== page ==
Pleonasms and Clear Writing – Who is that bald-headed man?

In previous blogs about writing, I’ve criticized replacing “said” with words like “hissed,” or “snarled” or “spat.” In most cases, the dialogue or context of the sentences is sufficient to supply the emotion required. There are many other types of redundancies, and they’re known as pleonasms. Simply put, a pleonasm is an unnecessary word or phrase. The object of clear, crisp writing is to get rid of them.

Some of these are so common that I just bet they’ve crept into your writing. Here are a few examples of ones I see all the time: “It’s an added bonus.”  (A bonus is additional by definition.) “There was no advance warning.”  (All warnings are given in advance or they would be pretty useless). “He was bald-headed.” (If you refer to a bald man, head is usually what you’re referring to, yes?) “The body was found in close proximity to the school.” (Something proximate has to be close).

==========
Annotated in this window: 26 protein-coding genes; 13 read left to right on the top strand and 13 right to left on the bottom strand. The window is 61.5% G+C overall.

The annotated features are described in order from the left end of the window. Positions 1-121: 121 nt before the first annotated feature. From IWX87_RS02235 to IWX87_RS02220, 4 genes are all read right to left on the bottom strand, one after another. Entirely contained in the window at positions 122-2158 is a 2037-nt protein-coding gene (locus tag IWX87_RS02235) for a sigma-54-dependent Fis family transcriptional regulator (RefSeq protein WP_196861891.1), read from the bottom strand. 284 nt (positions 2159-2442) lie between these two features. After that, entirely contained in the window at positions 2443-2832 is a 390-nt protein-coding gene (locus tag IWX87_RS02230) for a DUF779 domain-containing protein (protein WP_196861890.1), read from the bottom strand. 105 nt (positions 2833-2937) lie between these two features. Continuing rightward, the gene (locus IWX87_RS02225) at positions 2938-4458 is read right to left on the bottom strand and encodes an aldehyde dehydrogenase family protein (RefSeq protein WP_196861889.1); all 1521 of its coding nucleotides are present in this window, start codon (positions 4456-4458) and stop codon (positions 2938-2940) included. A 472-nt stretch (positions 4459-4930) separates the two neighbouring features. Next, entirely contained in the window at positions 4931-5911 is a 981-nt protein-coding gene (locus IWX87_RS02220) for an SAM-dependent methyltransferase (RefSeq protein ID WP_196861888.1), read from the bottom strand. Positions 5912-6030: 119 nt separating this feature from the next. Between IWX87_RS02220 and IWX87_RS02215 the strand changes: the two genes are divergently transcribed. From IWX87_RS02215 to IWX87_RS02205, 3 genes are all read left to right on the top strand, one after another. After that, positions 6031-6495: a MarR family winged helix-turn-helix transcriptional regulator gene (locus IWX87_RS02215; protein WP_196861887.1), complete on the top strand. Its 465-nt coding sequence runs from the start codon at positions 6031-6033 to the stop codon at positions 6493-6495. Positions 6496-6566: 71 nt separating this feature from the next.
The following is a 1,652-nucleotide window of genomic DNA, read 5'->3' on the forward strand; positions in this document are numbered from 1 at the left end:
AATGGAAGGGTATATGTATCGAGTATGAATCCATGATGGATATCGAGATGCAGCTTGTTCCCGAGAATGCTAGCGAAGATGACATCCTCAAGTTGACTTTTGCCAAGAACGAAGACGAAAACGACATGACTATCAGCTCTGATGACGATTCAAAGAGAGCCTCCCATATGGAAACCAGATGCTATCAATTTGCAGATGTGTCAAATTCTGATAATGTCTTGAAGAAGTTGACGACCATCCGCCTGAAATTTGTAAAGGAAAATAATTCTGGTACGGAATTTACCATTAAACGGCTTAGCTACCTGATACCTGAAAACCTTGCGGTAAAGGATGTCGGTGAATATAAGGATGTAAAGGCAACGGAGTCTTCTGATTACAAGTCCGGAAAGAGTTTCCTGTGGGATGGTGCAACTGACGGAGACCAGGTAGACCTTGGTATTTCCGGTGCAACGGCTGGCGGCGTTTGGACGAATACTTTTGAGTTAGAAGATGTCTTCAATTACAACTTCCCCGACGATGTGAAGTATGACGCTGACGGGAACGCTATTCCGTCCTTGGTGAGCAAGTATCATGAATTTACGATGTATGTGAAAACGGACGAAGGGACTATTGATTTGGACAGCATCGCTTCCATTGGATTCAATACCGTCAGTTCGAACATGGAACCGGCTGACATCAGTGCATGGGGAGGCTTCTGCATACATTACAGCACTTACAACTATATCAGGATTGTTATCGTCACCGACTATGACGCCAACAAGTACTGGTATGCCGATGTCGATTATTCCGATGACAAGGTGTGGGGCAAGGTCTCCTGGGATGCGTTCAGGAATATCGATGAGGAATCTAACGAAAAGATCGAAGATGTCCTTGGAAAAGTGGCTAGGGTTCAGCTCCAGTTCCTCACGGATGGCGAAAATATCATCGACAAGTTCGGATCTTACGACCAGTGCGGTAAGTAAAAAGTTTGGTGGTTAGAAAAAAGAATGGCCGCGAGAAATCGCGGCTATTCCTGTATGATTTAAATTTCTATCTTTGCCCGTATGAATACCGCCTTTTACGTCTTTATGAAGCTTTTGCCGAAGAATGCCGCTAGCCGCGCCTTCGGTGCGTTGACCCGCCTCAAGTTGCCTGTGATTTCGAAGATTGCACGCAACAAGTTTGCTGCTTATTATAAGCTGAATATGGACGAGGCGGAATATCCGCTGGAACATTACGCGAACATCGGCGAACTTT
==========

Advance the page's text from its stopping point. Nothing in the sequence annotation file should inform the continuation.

Here’s a great website that lists thousands of these redundant words and phrases. Read it and I’m sure you’ll find some that will make you smile. Some of them you have to think about for a minute before you can spot the redundancy. And others will make you wince in recognition.

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